Suffragettes | Women recall their struggle to win the vote
CHANNEL | Unknown
FIRST BROADCAST | 01 January 1960
DURATION | 5 minutes 34 seconds
As a prominent, militant member of the campaign for women's suffrage, Lilian Lenton gained a reputation as a skillful fugitive of the police. In this talk for BBC Radio, she outlines some of her adventures, including the time she evaded capture thanks to the help of 50 other women.
Lilian Lenton was interviewed again by the BBC in October 1961, on the subject of author D H Lawrence, who she met just prior to World War I. She had fled from the police and escaped to the Lake District. She was introduced to him as 'a man who's only got one subject, and that's sex'. She confessed during the interview that the only one of his works she had read since that meeting was the scandalous 'Lady Chatterley's Lover', though she noted 'it must have been an expurgated edition, because I don't remember anything special about it'.
Dame Ethel Smyth remembers a window breaking campaign.
Memories of an aerial leafleting campaign.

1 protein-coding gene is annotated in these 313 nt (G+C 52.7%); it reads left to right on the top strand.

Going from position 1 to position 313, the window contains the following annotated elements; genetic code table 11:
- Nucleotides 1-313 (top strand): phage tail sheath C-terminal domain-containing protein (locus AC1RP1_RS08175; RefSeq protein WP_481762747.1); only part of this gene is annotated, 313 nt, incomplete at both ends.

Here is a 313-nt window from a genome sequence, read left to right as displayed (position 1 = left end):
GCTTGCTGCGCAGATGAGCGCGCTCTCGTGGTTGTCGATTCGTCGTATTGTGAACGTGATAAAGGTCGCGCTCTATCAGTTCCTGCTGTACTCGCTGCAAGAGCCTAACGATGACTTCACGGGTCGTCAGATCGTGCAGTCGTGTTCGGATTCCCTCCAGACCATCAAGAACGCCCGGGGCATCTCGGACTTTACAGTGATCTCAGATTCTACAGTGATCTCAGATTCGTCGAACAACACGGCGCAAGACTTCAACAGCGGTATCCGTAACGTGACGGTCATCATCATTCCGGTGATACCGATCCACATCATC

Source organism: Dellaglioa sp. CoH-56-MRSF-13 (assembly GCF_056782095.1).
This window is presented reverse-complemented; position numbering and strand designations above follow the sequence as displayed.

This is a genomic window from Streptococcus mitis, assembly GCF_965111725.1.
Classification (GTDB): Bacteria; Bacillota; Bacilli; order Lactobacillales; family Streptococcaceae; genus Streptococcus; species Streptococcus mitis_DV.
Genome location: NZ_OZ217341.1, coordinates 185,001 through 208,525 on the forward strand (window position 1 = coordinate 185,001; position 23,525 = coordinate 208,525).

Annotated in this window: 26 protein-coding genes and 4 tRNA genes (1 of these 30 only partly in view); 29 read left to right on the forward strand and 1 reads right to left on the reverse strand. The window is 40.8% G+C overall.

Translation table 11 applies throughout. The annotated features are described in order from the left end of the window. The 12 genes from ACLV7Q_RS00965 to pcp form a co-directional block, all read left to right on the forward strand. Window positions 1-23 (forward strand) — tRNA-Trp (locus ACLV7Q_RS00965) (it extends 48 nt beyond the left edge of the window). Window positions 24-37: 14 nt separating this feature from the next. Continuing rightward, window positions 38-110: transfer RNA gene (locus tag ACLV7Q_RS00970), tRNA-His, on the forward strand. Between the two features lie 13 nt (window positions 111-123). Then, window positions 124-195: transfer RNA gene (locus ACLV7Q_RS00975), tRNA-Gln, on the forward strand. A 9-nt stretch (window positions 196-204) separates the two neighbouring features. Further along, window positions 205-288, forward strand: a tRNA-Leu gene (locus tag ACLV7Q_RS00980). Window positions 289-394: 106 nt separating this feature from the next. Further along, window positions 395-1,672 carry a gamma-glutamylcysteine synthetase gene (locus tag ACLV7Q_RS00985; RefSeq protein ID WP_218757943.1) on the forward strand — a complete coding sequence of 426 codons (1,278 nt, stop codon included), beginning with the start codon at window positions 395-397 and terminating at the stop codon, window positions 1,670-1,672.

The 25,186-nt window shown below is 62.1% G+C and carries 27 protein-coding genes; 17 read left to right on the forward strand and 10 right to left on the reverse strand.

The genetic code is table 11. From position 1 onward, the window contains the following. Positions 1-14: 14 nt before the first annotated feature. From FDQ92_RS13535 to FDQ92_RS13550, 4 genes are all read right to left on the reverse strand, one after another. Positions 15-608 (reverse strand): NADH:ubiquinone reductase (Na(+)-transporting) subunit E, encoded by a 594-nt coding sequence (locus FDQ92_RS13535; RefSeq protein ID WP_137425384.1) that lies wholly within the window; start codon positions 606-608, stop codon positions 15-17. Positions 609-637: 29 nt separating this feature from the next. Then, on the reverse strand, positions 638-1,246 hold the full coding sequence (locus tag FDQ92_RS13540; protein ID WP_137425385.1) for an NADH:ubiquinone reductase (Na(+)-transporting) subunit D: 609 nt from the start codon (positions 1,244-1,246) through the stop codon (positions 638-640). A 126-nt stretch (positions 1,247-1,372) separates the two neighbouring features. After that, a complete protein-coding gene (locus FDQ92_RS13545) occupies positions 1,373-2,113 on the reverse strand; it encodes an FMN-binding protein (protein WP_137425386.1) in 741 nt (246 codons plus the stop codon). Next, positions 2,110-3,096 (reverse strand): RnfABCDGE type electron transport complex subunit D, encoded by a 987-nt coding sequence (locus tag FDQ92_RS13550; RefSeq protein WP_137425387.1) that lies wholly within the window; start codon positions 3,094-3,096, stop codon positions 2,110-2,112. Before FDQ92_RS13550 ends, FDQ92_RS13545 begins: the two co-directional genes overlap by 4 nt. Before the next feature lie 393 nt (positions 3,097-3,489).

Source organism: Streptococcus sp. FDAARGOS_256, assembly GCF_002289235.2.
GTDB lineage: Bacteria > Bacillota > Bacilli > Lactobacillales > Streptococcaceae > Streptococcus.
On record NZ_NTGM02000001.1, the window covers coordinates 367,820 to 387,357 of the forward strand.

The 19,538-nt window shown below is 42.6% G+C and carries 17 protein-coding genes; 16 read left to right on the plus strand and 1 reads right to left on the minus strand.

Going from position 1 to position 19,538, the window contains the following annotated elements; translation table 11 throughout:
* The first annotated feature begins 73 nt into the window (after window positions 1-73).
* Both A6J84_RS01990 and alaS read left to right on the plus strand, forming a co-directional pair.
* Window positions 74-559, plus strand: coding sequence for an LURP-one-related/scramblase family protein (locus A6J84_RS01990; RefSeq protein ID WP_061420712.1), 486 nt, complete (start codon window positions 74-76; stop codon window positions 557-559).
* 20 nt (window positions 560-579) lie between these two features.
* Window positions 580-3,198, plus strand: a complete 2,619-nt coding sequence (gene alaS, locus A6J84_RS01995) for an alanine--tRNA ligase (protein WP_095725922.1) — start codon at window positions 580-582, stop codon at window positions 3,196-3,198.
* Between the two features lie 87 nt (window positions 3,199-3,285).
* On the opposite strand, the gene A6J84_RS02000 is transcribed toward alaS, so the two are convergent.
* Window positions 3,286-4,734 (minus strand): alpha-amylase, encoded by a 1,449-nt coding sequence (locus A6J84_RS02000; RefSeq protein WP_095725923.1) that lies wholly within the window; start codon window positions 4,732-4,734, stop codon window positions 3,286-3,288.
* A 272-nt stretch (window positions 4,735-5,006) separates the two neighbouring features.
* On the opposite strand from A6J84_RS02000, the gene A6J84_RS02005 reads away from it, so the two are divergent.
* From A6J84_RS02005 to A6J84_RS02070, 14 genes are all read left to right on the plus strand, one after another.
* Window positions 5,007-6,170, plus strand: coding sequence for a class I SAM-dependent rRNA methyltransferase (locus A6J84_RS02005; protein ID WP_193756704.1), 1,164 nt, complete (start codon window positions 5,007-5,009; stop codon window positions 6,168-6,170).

Risking arrest to campaign for the tax-paying woman's vote.
The achievements of the suffragette leader are recalled by her daughter.
A suffragette and a photographer remember an eventful court case.
A reunion with medals and memories.
A schoolgirl suffragette.
A smashing time in Pall Mall.
Lilian Lenton explains the 'Cat and Mouse' Act.
Memories of a militant suffragette.
Remembering when Emily Davison leapt under the King's horse.
Driving Mrs Pankhurst.
Two eminent peers share their experiences of the suffrage movement.
Two veterans of the suffragette movement talk about the early days of the campaign.
Mrs Pankhurst's chief organiser shares her story.
Joan Bakewell meets a veteran suffragette.
Views of a working-class suffragette.
The story of the last surviving suffragette.
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